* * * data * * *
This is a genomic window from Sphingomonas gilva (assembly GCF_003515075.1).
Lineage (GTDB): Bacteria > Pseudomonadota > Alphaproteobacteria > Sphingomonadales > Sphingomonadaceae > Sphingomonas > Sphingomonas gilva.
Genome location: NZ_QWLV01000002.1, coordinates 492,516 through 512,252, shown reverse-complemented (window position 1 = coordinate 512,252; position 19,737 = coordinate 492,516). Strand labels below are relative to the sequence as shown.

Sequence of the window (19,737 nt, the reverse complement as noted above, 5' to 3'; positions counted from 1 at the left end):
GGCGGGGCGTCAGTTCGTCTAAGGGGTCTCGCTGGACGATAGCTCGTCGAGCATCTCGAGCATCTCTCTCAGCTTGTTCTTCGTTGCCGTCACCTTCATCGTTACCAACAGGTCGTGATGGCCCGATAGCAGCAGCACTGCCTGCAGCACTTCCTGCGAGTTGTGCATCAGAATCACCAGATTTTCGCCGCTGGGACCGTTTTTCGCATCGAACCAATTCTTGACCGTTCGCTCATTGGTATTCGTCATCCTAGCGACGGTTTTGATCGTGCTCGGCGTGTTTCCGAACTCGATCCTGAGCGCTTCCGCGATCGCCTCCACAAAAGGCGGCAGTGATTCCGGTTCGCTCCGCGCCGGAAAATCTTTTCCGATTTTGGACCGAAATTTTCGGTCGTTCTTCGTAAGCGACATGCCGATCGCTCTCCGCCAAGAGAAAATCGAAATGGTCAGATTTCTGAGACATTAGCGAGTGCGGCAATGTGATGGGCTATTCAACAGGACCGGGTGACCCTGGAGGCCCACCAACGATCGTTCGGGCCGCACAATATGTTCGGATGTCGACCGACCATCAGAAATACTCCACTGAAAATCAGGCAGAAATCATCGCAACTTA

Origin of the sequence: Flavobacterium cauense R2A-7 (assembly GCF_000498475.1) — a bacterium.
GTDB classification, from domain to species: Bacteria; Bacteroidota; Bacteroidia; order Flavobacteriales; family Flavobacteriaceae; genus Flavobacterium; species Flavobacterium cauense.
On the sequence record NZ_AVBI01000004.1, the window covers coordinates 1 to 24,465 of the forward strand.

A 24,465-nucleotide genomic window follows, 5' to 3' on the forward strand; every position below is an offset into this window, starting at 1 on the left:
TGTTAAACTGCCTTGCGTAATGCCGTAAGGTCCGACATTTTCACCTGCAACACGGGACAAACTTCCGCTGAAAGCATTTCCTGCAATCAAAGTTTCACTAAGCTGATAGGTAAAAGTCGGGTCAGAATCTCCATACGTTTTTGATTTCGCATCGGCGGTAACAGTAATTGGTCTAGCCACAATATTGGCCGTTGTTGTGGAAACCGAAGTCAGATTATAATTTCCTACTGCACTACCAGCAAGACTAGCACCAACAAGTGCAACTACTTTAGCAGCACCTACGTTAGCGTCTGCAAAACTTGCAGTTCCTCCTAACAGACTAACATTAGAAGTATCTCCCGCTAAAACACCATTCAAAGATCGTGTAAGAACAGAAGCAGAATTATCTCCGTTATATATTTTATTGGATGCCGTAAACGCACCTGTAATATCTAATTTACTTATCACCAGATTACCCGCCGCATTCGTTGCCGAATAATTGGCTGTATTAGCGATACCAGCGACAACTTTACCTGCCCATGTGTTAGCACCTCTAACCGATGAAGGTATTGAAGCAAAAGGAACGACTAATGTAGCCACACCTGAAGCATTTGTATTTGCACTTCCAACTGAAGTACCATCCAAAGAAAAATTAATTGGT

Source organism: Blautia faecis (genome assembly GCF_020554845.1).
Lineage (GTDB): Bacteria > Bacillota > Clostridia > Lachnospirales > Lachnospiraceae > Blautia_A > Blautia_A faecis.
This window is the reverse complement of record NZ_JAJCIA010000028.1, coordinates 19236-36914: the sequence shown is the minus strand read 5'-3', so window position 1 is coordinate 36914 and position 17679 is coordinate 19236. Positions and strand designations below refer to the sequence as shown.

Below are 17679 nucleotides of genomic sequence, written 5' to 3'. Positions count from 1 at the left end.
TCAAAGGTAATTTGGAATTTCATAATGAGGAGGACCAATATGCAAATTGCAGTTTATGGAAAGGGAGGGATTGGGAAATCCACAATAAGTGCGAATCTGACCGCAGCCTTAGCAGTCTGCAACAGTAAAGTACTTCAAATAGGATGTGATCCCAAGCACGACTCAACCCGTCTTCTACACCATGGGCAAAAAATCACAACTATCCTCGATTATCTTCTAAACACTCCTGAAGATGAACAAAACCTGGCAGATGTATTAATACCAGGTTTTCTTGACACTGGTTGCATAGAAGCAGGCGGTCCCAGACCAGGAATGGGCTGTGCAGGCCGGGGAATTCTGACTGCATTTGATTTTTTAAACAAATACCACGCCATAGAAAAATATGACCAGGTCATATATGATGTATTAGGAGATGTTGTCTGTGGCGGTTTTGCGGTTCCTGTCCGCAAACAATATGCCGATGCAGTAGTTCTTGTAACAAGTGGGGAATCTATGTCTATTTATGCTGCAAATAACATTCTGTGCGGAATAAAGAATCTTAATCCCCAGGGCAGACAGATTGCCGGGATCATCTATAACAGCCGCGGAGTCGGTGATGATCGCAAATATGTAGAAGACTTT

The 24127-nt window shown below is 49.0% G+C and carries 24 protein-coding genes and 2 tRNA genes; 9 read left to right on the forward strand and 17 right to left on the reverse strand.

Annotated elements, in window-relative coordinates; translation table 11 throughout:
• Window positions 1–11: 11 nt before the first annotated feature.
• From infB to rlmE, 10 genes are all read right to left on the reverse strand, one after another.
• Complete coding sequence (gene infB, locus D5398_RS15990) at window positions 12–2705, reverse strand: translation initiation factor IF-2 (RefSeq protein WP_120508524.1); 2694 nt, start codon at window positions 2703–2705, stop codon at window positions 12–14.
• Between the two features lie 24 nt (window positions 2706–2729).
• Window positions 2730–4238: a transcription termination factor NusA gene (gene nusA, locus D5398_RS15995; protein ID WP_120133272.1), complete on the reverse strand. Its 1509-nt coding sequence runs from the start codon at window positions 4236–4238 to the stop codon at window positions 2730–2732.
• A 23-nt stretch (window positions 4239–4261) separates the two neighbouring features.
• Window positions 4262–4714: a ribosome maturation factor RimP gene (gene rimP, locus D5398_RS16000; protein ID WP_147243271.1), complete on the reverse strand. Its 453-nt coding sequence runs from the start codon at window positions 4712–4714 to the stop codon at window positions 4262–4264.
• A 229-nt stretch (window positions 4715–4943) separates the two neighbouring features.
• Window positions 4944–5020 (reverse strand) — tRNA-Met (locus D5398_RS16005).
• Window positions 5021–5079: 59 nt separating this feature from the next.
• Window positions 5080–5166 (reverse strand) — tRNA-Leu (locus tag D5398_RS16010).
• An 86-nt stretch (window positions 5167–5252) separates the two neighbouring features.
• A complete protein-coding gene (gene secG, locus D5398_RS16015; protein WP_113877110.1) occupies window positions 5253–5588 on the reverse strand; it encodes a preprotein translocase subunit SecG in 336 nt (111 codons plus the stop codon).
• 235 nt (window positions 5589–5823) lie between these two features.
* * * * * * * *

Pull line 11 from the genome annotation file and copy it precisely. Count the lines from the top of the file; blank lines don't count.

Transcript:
Source organism: Blautia faecis (genome assembly GCF_020554845.1).